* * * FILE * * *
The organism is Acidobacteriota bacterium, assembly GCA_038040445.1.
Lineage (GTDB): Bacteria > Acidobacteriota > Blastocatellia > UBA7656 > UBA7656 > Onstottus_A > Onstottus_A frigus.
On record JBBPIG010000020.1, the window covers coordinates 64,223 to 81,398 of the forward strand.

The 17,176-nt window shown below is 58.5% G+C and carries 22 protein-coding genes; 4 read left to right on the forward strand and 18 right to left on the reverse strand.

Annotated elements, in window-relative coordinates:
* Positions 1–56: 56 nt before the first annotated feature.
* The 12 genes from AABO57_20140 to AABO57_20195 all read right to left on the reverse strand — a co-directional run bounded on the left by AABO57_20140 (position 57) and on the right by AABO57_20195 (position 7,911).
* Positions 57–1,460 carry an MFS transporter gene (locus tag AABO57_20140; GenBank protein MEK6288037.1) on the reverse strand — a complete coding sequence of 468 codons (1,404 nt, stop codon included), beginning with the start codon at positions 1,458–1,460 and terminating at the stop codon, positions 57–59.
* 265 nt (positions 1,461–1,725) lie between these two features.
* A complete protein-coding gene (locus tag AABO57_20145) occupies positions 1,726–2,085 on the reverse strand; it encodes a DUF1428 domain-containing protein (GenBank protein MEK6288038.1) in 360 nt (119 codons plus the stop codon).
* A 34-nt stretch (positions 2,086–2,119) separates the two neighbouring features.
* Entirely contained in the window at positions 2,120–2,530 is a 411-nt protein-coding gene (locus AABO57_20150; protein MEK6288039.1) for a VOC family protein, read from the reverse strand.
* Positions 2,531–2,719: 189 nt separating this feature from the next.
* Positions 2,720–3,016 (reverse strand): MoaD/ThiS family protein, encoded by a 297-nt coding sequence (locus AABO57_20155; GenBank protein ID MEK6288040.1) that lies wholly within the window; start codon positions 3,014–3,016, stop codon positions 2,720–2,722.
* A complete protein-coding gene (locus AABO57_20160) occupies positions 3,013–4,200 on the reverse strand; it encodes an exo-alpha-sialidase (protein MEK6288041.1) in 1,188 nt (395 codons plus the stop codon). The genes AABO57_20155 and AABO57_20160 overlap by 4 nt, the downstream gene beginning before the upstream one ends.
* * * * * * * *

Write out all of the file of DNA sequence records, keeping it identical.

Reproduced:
The organism is Acidobacteriota bacterium, assembly GCA_038040445.1.
Lineage (GTDB): Bacteria > Acidobacteriota > Blastocatellia > UBA7656 > UBA7656 > Onstottus_A > Onstottus_A frigus.
On record JBBPIG010000020.1, the window covers coordinates 64,223 to 81,398 of the forward strand.

The 17,176-nt window shown below is 58.5% G+C and carries 22 protein-coding genes; 4 read left to right on the forward strand and 18 right to left on the reverse strand.

Annotated elements, in window-relative coordinates:
* Positions 1–56: 56 nt before the first annotated feature.
* The 12 genes from AABO57_20140 to AABO57_20195 all read right to left on the reverse strand — a co-directional run bounded on the left by AABO57_20140 (position 57) and on the right by AABO57_20195 (position 7,911).
* Positions 57–1,460 carry an MFS transporter gene (locus tag AABO57_20140; GenBank protein MEK6288037.1) on the reverse strand — a complete coding sequence of 468 codons (1,404 nt, stop codon included), beginning with the start codon at positions 1,458–1,460 and terminating at the stop codon, positions 57–59.
* 265 nt (positions 1,461–1,725) lie between these two features.
* A complete protein-coding gene (locus tag AABO57_20145) occupies positions 1,726–2,085 on the reverse strand; it encodes a DUF1428 domain-containing protein (GenBank protein MEK6288038.1) in 360 nt (119 codons plus the stop codon).
* A 34-nt stretch (positions 2,086–2,119) separates the two neighbouring features.
* Entirely contained in the window at positions 2,120–2,530 is a 411-nt protein-coding gene (locus AABO57_20150; protein MEK6288039.1) for a VOC family protein, read from the reverse strand.
* Positions 2,531–2,719: 189 nt separating this feature from the next.
* Positions 2,720–3,016 (reverse strand): MoaD/ThiS family protein, encoded by a 297-nt coding sequence (locus AABO57_20155; GenBank protein ID MEK6288040.1) that lies wholly within the window; start codon positions 3,014–3,016, stop codon positions 2,720–2,722.
* A complete protein-coding gene (locus AABO57_20160) occupies positions 3,013–4,200 on the reverse strand; it encodes an exo-alpha-sialidase (protein MEK6288041.1) in 1,188 nt (395 codons plus the stop codon). The genes AABO57_20155 and AABO57_20160 overlap by 4 nt, the downstream gene beginning before the upstream one ends.